As COP28 starts this week in the United Arab Emirates (UAE), leaders must act to limit global temperature rise to 1.5 degrees Celsius, protect people from climate chaos, and end the fossil fuel age.
During a media encounter, UN Secretary-General, António Guterres, said leaders must not let the hopes of people around the world for a sustainable planet melt away.
“They must make COP28 count,” he said. “We need a global commitment to triple renewables, double energy efficiency, and bring clean power to all, by 2030.
“We need a clear and credible commitment to phase out fossil fuels on a time-frame that aligns with the 1.5-degree limit.
“And we need climate justice – setting the world up for a huge increase in investment in adaptation and loss and damage to protect people from climate extremes,” he said.
He spoke about three decisions to avoid the melting of Antarctica.
“It is clear that if we now take decisions, tripling for 2030, the renewable energies available, and it is possible and it is cheaper than doing anything else. Doubling energy efficiency, because if we do not spend energy, that is the best way to protect the climate. And finally, phasing out fossil fuels with a time frame that is compatible with 1.5 degrees. So if there is political will to take these three decisions, we are perfectly on time to avoid any catastrophe in Antarctica and around the world,” said the UN head.
The Melting Antarctica
Greenland and Antarctica are melting more than three times as quickly as they did in the early 1990s. According to recent data, Antarctic sea ice in September was 1.5 million square kilometers less than it typically is during this time of year. That’s about the same area as Portugal, Spain, France, and Germany put together.
Additionally, Antarctic sea ice reached a record low this year.
“Melting sea ice means rising seas. And that directly endangers lives and livelihoods in coastal communities across the globe. Floods and saltwater intrusion imperil crops and drinking water – threatening food and water security.
“Homes are no longer insurable. Coastal cities and entire small islands risk being lost to the seas. And vital natural systems are at risk of being disrupted.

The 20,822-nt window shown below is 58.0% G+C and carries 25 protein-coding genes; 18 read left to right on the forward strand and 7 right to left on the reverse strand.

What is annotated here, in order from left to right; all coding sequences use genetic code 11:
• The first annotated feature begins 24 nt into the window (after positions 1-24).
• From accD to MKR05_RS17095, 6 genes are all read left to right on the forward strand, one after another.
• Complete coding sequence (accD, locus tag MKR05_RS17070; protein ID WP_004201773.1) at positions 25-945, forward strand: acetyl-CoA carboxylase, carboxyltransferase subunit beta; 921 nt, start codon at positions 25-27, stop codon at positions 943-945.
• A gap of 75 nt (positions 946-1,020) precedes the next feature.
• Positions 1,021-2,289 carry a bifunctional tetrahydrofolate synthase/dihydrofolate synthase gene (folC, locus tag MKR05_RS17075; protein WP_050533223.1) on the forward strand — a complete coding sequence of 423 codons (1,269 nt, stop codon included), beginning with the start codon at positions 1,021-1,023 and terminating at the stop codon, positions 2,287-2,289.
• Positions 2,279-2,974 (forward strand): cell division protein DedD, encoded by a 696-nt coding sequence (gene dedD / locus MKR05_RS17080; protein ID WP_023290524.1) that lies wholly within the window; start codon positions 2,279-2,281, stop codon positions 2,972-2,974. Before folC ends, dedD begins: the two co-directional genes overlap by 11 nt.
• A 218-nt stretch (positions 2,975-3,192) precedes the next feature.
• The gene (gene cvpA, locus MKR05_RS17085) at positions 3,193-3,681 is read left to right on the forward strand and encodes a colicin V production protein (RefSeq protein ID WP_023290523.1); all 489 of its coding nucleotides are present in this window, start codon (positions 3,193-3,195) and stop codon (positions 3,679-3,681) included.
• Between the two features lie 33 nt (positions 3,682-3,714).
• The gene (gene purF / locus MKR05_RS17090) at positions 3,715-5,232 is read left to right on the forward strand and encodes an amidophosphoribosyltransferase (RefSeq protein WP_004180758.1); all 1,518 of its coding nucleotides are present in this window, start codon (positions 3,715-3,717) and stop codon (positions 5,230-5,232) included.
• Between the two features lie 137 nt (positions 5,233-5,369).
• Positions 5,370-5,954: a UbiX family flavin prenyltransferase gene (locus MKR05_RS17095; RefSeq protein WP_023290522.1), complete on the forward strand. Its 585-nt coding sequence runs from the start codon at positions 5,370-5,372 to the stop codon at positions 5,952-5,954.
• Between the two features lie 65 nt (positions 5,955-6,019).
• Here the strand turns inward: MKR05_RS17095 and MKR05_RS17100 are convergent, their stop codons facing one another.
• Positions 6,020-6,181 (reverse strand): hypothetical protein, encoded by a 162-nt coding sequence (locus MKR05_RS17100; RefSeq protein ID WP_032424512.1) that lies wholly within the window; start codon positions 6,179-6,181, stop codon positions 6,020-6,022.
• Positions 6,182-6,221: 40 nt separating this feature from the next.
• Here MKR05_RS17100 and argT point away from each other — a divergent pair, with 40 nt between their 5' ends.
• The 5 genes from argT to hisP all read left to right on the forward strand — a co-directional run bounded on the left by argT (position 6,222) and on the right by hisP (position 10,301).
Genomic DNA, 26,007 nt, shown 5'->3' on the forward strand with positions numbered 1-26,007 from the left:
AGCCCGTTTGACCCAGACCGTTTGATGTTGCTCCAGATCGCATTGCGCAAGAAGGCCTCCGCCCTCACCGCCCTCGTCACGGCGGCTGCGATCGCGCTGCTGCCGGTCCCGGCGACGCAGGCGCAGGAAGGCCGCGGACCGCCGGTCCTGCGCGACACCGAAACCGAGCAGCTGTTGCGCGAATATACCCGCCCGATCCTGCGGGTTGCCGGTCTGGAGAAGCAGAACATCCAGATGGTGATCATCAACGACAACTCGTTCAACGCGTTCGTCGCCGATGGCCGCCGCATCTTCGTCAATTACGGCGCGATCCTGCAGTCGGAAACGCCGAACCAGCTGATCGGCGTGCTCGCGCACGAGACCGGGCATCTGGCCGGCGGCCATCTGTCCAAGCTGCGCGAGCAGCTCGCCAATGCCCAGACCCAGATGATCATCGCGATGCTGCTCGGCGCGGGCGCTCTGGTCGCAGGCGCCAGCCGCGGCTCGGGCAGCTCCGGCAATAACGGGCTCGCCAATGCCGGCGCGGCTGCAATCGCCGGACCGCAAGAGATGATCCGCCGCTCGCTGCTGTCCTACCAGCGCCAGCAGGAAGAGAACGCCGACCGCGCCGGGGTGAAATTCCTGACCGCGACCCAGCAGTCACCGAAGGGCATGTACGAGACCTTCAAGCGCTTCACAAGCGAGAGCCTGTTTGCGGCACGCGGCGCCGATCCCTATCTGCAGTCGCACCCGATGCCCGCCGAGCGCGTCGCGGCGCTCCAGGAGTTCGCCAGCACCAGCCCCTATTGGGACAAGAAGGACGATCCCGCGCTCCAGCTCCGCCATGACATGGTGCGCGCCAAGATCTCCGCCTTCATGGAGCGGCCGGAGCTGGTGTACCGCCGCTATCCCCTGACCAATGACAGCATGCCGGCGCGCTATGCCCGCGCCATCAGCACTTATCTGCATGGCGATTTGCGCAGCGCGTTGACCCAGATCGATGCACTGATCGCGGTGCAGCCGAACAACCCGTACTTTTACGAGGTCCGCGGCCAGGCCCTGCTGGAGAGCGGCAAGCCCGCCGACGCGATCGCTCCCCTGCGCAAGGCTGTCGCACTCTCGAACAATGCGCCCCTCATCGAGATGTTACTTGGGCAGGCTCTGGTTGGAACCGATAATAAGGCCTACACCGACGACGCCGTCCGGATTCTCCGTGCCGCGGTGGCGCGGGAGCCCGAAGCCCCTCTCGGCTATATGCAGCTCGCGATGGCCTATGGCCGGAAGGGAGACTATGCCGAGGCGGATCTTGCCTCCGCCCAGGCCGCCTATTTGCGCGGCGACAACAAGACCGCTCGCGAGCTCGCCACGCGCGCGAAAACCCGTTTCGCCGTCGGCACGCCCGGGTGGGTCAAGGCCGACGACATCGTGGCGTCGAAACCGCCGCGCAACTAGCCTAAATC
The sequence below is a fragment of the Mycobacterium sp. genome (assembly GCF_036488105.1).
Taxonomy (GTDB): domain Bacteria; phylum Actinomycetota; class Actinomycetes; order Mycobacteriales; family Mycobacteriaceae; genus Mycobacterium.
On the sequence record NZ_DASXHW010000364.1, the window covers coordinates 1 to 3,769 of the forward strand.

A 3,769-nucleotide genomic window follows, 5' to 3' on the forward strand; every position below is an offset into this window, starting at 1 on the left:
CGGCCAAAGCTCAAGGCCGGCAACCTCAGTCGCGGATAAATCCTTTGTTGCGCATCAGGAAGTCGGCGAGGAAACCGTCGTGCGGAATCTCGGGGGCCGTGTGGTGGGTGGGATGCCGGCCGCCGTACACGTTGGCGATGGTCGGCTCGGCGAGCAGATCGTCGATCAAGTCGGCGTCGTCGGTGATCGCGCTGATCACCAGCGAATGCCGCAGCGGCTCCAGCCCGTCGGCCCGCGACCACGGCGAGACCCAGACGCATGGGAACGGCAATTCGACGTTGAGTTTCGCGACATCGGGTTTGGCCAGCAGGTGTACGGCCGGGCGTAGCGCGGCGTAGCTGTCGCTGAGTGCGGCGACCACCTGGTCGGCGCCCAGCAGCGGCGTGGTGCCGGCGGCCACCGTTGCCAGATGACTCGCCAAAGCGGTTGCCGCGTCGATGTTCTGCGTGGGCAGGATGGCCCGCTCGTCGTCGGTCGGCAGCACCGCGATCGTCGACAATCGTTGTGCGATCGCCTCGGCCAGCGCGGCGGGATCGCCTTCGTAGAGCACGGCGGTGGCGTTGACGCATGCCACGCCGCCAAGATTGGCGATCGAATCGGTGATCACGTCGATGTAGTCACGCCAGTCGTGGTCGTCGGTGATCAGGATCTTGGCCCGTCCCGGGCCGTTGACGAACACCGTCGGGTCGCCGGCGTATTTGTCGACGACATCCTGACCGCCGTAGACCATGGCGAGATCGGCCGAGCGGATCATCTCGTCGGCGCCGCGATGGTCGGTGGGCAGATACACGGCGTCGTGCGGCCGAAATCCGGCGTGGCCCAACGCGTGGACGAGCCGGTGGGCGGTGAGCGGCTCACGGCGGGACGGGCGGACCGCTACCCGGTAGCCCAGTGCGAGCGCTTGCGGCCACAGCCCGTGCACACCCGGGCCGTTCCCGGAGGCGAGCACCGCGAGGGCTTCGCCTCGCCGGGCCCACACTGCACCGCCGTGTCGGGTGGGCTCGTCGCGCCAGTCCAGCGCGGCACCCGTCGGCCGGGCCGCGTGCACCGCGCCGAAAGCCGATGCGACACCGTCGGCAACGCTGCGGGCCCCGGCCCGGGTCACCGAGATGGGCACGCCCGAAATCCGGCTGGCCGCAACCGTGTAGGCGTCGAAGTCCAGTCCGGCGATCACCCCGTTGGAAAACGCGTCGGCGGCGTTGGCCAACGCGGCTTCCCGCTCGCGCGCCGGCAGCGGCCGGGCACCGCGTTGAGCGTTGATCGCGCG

“The movement of waters around Antarctica distributes heat, nutrients and carbon around the world, helping to regulate our climate and regional weather patterns.
“But that system is slowing as the Southern Ocean grows warmer and less dense. Further slowdown – or entire breakdown – would spell catastrophe,” said António Guterres.
The cause of all this destruction is clear: The fossil fuel pollution coating the Earth and heating the planet.
According to the UN Chief, “without changing course, we’re heading towards a calamitous three-degree Celsius temperature rise by the end of the century. Sea surface temperatures are already at record highs. If we continue as we are, and I strongly hope we will not, the Greenland and West Antarctica ice sheets will cross a deadly tipping point.
“This alone would ultimately push up sea levels by around ten meters. We are trapped in a deadly cycle. Ice reflects the sun’s rays. As it vanishes, more heat is absorbed into the Earth’s atmosphere. That means more heating, which means more storms, floods, fires and droughts across the globe. And more melting. Which means, with less ice, even more heating,” he noted.
He concluded by emphasizing that “if there is a defining issue of our times, if there is what we can call the most relevant threat to humankind, it is climate. So to be passionate about climate is to be passionate about humanity”.
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